Best search algorithm to find condition within a range

jonas.thornvall at gmail.com jonas.thornvall at gmail.com
Wed Apr 8 00:35:02 CEST 2015


Den tisdag 7 april 2015 kl. 21:27:20 UTC+2 skrev Ben Bacarisse:
> Ian Kelly <ian.g.kelly at gmail.com> writes:
> 
> > On Tue, Apr 7, 2015 at 12:55 PM, Terry Reedy <tjreedy at udel.edu> wrote:
> >> On 4/7/2015 1:44 PM, Ian Kelly wrote:
> >>
> >>>>>> def to_base(number, base):
> >>>
> >>> ...     digits = []
> >>> ...     while number > 0:
> >>> ...         digits.append(number % base)
> >>> ...         number //= base
> >>> ...     return digits or [0]
> >>> ...
> >>>>>>
> >>>>>>
> >>>>>> to_base(2932903594368438384328325832983294832483258958495845849584958458435439543858588435856958650865490,
> >>>>>> 429496729)
> >>>
> >>> [27626525, 286159541, 134919277, 305018215, 329341598, 48181777,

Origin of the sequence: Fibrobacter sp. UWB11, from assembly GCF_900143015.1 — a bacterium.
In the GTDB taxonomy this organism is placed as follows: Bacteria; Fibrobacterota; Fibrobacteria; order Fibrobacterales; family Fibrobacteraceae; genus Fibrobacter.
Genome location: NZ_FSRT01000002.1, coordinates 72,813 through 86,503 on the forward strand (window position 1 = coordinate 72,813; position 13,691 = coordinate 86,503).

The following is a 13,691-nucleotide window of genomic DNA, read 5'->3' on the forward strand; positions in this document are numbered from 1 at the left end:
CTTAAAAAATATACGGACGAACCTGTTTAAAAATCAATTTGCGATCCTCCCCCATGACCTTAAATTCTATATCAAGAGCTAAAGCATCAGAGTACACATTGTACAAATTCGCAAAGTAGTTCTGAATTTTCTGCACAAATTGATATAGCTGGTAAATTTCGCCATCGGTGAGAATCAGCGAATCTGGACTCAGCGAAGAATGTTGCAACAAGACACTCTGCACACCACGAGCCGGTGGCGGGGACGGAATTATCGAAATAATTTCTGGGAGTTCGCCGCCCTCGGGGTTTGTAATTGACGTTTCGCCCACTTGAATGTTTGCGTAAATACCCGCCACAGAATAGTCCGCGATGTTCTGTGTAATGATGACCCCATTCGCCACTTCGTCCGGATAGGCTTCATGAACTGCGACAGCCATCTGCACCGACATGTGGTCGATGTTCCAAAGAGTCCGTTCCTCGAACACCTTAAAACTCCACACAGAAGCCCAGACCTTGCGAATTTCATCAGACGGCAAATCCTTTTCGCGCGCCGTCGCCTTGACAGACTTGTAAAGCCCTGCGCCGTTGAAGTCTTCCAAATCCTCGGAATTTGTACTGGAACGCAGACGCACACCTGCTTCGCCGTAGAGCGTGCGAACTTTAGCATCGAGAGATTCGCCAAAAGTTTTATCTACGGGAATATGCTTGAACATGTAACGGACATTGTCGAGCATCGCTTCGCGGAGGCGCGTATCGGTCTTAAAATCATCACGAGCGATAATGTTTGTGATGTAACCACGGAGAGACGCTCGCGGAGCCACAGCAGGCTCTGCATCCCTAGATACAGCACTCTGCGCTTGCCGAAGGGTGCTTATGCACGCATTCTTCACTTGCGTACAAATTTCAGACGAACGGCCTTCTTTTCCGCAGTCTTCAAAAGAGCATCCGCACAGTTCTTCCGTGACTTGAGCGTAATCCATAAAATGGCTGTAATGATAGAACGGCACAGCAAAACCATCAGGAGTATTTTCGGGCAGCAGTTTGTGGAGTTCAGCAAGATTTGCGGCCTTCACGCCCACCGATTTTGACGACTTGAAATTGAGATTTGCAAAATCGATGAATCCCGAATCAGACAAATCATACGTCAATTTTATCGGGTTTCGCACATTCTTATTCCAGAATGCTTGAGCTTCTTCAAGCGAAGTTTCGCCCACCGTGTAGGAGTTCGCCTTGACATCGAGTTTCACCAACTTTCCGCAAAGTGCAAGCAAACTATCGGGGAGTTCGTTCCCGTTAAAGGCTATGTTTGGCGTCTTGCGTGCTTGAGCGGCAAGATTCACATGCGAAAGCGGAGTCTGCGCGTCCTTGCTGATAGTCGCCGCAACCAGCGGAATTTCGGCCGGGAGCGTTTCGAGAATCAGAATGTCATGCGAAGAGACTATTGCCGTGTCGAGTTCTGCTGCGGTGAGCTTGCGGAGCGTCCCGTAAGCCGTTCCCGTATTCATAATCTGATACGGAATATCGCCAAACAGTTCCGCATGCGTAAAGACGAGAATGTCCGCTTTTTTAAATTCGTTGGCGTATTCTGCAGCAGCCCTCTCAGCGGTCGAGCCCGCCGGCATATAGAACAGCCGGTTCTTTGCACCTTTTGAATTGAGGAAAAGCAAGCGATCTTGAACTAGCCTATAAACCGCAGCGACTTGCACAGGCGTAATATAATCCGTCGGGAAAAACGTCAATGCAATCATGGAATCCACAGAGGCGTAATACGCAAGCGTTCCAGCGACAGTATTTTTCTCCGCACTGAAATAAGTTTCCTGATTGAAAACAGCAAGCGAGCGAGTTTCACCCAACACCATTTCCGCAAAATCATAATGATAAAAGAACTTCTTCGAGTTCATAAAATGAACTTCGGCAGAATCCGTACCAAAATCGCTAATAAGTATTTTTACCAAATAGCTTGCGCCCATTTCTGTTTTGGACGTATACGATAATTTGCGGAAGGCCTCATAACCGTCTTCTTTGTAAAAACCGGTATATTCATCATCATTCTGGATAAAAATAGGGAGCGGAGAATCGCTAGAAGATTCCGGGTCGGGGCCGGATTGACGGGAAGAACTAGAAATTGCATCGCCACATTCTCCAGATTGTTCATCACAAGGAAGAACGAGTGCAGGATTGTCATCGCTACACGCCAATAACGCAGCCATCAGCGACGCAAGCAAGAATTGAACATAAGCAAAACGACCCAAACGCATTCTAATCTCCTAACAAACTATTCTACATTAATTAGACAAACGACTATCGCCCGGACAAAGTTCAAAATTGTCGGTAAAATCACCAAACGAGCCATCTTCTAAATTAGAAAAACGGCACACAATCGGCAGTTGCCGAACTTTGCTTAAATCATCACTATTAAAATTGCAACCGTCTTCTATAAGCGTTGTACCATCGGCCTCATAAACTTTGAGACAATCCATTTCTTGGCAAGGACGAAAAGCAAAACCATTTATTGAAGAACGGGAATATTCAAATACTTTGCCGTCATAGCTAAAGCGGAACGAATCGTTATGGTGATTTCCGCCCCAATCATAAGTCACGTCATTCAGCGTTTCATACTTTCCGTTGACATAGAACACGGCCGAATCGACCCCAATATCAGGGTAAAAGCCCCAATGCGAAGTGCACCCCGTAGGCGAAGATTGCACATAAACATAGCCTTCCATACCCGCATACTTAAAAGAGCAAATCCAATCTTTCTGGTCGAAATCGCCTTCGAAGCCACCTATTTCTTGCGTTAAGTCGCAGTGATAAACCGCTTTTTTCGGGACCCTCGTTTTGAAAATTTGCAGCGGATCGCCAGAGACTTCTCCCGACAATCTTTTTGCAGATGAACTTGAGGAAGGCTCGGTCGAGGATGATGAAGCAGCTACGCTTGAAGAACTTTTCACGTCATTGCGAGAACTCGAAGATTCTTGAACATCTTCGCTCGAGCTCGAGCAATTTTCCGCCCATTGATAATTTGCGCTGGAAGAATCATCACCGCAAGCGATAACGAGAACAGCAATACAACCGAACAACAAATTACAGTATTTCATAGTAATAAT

> >>> 79384857, 112868646, 221068759, 70871527, 416507001, 31]
> >>> About 15 microseconds.
> >>
> >>
> >> % and probably // call divmod internally and toss one of the results.
> >> Slightly faster (5.7 versus 6.1 microseconds on my machine) is
> >
> > Not on my box.
> >
> > $ python3 -m timeit -s "n = 1000000; x = 42" "n % x; n // x"
> > 10000000 loops, best of 3: 0.105 usec per loop
> > $ python3 -m timeit -s "n = 1000000; x = 42" "divmod(n,x)"
> > 10000000 loops, best of 3: 0.124 usec per loop
> 
> I get similar results, but the times switch over when n is large enough
> to become a bignum.
> 
> -- 
> Ben.

I am not sure you guys realised, that althoug the size of the factors to muliply expands according to base^(exp+1) for each digitplace the number of comparissons needed to reach the digit place (multiple of base^exp+1) is constant with my approach/method.



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